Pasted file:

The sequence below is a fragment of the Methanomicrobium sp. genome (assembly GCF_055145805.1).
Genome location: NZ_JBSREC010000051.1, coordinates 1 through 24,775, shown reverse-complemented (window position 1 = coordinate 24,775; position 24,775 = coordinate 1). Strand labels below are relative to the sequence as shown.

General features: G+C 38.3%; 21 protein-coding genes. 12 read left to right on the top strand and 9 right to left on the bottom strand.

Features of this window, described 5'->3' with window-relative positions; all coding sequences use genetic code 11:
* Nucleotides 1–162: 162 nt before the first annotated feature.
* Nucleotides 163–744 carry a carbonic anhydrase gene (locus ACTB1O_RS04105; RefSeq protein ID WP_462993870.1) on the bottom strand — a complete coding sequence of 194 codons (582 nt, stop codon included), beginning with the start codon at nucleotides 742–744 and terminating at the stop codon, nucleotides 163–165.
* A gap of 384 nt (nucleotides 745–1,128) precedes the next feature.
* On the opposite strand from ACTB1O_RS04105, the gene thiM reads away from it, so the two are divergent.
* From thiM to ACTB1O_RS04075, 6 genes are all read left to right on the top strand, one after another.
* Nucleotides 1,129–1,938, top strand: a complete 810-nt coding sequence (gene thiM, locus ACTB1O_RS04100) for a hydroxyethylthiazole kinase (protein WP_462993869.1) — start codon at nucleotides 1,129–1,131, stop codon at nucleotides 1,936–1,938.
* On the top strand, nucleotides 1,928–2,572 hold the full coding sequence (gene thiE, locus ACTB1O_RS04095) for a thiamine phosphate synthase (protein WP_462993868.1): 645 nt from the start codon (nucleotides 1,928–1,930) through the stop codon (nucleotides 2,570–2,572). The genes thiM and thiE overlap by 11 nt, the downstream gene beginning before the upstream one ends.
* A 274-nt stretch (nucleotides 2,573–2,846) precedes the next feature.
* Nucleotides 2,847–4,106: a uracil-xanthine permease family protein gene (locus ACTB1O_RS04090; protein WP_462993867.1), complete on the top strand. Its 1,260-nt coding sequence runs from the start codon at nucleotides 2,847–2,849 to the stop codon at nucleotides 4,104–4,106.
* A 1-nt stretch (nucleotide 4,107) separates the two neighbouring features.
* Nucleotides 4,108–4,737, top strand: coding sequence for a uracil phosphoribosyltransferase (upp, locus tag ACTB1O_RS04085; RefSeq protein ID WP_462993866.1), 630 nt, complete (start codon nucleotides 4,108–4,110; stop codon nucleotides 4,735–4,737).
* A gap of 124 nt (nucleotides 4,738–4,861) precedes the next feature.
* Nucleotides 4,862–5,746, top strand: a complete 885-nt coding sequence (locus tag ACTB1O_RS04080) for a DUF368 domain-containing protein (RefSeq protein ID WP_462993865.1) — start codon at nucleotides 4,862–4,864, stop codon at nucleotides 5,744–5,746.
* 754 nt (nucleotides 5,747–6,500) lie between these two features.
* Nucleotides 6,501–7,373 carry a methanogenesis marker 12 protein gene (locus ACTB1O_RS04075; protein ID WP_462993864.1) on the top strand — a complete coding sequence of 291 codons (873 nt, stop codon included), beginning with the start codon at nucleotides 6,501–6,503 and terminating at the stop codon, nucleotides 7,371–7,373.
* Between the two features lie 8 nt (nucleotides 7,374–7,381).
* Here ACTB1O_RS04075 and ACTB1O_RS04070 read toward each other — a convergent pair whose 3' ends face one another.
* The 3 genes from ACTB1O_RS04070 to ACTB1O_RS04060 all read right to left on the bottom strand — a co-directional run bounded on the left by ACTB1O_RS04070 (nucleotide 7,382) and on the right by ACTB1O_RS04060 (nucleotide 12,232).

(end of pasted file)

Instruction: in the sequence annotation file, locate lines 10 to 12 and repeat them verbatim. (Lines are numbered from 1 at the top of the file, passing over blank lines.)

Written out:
* Nucleotides 1,129–1,938, top strand: a complete 810-nt coding sequence (gene thiM, locus ACTB1O_RS04100) for a hydroxyethylthiazole kinase (protein WP_462993869.1) — start codon at nucleotides 1,129–1,131, stop codon at nucleotides 1,936–1,938.
* On the top strand, nucleotides 1,928–2,572 hold the full coding sequence (gene thiE, locus ACTB1O_RS04095) for a thiamine phosphate synthase (protein WP_462993868.1): 645 nt from the start codon (nucleotides 1,928–1,930) through the stop codon (nucleotides 2,570–2,572). The genes thiM and thiE overlap by 11 nt, the downstream gene beginning before the upstream one ends.
* A 274-nt stretch (nucleotides 2,573–2,846) precedes the next feature.